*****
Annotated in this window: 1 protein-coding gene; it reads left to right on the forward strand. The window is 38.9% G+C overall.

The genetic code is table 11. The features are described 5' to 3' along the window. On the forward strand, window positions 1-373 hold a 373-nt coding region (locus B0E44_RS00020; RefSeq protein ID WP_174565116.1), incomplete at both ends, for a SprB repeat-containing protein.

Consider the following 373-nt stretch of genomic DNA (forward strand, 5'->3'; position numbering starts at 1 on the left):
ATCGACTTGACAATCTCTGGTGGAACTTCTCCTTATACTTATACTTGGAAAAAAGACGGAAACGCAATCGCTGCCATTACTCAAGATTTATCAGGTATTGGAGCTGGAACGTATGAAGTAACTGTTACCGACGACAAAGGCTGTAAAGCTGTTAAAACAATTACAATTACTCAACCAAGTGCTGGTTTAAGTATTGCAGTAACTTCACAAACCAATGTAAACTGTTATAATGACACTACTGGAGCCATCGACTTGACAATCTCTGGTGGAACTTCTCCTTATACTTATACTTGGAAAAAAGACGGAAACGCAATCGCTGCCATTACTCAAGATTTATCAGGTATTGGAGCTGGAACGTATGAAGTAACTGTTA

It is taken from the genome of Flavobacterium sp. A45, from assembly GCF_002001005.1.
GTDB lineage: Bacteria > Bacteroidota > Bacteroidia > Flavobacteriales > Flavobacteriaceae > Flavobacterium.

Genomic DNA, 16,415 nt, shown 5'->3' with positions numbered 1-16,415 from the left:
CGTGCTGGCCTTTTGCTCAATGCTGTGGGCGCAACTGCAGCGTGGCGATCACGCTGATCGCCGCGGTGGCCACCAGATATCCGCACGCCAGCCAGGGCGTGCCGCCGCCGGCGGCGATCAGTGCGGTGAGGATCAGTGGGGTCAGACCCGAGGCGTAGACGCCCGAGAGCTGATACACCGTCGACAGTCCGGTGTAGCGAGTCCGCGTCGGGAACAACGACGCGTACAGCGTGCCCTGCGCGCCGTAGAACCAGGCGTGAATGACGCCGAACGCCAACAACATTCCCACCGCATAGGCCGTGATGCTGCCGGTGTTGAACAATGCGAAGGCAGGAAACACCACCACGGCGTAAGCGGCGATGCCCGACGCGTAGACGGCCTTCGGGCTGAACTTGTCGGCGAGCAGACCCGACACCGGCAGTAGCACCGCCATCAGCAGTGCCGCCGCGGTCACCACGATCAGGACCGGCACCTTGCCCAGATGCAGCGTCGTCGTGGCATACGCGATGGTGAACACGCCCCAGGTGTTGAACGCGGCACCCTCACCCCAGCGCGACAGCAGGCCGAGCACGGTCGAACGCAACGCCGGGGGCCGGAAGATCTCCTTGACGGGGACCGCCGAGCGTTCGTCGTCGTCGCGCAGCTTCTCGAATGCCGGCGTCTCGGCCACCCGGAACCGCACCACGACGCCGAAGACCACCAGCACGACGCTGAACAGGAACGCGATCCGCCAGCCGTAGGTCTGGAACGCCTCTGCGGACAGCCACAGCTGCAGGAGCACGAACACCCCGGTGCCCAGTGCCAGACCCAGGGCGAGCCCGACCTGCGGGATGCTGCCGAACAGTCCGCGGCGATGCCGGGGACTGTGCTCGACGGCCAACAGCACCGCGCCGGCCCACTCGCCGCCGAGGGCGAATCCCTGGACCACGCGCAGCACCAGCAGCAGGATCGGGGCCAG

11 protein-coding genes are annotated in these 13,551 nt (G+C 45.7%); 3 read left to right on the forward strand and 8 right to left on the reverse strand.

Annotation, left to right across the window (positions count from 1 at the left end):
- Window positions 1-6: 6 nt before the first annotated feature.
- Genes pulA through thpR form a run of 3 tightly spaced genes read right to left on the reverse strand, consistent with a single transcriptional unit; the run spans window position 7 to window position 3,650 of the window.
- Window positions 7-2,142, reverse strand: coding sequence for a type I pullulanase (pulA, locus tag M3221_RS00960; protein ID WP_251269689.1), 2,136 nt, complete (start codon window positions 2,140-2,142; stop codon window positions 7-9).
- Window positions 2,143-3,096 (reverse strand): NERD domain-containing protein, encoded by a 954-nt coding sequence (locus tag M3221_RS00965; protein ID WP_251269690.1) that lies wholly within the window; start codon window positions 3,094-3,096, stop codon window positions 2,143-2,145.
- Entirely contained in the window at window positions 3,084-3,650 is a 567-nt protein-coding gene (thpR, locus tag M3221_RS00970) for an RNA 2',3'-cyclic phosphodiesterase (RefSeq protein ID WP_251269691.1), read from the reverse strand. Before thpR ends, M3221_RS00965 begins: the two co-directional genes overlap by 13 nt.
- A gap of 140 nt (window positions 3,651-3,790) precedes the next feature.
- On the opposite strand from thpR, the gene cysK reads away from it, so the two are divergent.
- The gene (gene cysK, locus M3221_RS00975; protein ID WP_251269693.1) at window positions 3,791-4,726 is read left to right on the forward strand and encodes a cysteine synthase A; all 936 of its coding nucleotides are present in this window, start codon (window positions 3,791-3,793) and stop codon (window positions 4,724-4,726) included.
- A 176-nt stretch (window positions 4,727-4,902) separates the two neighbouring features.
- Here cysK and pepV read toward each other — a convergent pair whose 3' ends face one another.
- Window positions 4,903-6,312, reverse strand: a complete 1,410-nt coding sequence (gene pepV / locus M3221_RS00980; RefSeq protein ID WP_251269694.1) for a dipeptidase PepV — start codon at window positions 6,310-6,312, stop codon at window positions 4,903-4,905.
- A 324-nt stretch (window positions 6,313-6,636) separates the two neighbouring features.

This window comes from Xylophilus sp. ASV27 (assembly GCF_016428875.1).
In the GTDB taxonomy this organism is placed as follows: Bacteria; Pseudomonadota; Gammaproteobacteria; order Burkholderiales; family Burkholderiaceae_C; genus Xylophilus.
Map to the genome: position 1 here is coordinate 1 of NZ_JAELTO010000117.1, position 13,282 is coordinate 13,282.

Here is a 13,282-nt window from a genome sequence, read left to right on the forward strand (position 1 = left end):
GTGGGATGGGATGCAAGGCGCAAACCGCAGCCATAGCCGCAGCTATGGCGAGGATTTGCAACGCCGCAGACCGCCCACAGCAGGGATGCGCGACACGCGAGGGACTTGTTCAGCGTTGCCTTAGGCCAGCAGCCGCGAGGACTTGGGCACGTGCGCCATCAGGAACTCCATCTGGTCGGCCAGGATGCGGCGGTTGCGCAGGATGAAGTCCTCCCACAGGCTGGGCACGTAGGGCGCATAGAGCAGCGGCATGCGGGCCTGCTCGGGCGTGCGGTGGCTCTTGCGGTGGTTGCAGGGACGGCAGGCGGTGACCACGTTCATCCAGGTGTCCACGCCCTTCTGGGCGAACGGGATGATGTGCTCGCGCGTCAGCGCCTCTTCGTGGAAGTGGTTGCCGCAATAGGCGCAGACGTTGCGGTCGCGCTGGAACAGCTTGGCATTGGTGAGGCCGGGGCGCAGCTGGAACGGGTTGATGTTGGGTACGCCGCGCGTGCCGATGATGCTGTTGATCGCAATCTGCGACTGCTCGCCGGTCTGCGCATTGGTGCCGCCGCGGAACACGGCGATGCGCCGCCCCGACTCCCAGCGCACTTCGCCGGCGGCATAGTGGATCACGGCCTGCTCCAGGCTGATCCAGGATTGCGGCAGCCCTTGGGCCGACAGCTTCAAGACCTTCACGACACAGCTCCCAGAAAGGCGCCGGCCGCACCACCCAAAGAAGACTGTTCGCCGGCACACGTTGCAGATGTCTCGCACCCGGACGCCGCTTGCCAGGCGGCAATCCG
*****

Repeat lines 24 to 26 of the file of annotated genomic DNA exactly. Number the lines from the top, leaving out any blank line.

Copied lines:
In the GTDB taxonomy this organism is placed as follows: Bacteria; Pseudomonadota; Gammaproteobacteria; order Burkholderiales; family Burkholderiaceae_C; genus Xylophilus.
Map to the genome: position 1 here is coordinate 1 of NZ_JAELTO010000117.1, position 13,282 is coordinate 13,282.

Here is a 13,282-nt window from a genome sequence, read left to right on the forward strand (position 1 = left end):